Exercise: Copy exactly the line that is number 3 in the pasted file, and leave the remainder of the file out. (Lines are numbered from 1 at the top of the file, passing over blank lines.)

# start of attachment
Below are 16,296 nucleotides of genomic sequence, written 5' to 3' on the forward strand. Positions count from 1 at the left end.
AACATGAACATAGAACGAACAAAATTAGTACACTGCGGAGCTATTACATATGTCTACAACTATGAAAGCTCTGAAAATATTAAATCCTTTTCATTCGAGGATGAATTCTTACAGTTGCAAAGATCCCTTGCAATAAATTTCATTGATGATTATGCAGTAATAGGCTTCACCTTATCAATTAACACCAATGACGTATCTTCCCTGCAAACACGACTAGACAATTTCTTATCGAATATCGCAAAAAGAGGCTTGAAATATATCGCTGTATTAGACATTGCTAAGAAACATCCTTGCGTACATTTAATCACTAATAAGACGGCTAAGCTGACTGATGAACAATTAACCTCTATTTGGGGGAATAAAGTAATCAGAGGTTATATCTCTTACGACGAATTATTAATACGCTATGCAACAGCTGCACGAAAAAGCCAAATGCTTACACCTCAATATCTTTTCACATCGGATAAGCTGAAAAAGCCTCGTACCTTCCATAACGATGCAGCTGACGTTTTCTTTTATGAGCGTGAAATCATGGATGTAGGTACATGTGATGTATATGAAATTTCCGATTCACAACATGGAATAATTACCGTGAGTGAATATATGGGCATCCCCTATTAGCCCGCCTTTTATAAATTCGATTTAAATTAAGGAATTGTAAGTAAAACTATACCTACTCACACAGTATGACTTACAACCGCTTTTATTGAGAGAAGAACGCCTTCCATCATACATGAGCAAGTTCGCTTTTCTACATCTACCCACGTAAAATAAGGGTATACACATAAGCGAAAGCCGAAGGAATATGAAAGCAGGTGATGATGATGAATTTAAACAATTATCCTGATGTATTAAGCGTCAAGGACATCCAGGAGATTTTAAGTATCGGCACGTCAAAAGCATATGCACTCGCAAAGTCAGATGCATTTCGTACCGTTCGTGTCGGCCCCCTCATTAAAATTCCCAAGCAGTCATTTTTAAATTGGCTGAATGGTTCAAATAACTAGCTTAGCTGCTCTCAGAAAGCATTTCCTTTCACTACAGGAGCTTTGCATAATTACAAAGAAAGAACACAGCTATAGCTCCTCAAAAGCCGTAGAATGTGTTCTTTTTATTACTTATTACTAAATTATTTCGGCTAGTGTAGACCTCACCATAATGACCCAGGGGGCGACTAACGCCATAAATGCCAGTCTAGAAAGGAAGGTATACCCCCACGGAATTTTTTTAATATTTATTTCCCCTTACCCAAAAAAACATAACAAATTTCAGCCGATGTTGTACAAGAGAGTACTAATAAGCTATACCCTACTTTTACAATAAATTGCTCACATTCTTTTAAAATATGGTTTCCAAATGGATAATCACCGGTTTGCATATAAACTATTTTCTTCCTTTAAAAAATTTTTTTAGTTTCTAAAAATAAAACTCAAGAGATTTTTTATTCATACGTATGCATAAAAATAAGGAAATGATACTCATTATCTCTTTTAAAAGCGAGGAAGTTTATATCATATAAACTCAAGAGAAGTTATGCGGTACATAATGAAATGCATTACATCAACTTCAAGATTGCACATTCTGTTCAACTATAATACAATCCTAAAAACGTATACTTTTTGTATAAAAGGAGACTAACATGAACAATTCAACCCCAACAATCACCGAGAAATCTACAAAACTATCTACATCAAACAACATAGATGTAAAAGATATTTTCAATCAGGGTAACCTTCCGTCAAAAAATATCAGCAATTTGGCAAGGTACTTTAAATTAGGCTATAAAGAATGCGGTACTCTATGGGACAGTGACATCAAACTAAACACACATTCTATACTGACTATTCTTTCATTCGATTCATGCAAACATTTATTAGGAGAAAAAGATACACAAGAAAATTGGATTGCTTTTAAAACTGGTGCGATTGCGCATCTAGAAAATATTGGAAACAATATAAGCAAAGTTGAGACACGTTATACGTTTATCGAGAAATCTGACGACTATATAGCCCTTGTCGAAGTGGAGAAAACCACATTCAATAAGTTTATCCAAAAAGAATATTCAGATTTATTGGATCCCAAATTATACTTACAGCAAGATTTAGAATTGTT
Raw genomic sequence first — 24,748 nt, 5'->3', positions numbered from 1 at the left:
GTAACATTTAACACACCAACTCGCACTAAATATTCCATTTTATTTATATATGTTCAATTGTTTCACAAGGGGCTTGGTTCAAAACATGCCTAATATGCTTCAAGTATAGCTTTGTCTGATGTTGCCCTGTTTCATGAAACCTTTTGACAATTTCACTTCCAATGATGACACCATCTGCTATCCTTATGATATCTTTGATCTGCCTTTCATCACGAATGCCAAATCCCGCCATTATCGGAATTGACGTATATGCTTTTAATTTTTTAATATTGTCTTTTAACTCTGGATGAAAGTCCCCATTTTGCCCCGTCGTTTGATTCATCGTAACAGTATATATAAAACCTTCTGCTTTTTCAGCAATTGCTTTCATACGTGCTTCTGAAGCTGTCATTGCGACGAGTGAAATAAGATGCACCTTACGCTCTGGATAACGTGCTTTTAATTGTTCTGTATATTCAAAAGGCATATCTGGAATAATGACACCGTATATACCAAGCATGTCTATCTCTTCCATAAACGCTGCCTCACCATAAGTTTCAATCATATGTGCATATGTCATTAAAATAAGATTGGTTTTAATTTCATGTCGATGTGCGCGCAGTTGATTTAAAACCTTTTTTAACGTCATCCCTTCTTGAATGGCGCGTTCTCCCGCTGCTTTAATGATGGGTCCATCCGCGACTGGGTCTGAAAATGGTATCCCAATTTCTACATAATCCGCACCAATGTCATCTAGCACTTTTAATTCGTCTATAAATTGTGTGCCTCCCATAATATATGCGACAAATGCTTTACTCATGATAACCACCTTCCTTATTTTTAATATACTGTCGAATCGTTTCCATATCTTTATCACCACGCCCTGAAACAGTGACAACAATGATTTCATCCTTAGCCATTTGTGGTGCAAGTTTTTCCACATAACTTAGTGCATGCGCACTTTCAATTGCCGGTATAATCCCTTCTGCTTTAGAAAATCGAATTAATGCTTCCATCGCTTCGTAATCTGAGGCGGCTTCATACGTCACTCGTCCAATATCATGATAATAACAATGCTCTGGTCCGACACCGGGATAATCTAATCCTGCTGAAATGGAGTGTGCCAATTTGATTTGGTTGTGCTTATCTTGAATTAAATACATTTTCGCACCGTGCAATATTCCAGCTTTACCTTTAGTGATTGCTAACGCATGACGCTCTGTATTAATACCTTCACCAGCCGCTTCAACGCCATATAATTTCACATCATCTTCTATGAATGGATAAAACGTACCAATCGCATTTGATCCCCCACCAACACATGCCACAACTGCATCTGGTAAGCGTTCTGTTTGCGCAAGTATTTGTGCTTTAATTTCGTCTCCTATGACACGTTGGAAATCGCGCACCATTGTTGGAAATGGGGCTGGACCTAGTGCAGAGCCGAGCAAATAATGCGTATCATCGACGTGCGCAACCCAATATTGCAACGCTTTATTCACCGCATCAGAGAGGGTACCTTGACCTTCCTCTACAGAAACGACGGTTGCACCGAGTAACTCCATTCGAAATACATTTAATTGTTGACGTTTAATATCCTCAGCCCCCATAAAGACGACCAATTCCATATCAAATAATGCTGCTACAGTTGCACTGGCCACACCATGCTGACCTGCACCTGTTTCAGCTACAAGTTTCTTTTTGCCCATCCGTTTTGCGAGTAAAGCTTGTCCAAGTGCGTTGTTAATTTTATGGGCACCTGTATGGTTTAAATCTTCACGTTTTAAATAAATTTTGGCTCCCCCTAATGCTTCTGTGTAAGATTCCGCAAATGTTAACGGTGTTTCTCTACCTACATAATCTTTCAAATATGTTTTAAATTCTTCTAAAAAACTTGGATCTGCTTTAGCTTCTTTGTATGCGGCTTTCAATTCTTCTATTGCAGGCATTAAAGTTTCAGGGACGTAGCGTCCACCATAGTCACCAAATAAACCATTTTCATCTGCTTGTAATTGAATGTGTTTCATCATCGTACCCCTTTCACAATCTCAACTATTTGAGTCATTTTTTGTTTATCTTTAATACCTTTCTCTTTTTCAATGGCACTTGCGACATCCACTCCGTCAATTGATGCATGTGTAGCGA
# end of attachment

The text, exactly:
Raw genomic sequence first — 24,748 nt, 5'->3', positions numbered from 1 at the left: